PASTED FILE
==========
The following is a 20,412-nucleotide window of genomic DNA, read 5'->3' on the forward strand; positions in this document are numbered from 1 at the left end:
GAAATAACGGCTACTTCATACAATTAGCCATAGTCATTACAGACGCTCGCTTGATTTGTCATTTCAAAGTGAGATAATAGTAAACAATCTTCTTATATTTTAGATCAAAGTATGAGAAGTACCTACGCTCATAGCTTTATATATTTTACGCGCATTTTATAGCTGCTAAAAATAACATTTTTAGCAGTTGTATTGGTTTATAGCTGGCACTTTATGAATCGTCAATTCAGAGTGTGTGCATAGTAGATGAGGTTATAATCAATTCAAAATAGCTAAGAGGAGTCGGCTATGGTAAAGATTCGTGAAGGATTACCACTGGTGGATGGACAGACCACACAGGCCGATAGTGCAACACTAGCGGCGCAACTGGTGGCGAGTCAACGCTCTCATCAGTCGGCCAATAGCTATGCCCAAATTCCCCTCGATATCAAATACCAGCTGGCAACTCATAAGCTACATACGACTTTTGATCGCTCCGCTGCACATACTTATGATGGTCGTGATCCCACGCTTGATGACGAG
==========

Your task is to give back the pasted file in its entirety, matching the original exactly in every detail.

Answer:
The following is a 20,412-nucleotide window of genomic DNA, read 5'->3' on the forward strand; positions in this document are numbered from 1 at the left end:
GAAATAACGGCTACTTCATACAATTAGCCATAGTCATTACAGACGCTCGCTTGATTTGTCATTTCAAAGTGAGATAATAGTAAACAATCTTCTTATATTTTAGATCAAAGTATGAGAAGTACCTACGCTCATAGCTTTATATATTTTACGCGCATTTTATAGCTGCTAAAAATAACATTTTTAGCAGTTGTATTGGTTTATAGCTGGCACTTTATGAATCGTCAATTCAGAGTGTGTGCATAGTAGATGAGGTTATAATCAATTCAAAATAGCTAAGAGGAGTCGGCTATGGTAAAGATTCGTGAAGGATTACCACTGGTGGATGGACAGACCACACAGGCCGATAGTGCAACACTAGCGGCGCAACTGGTGGCGAGTCAACGCTCTCATCAGTCGGCCAATAGCTATGCCCAAATTCCCCTCGATATCAAATACCAGCTGGCAACTCATAAGCTACATACGACTTTTGATCGCTCCGCTGCACATACTTATGATGGTCGTGATCCCACGCTTGATGACGAG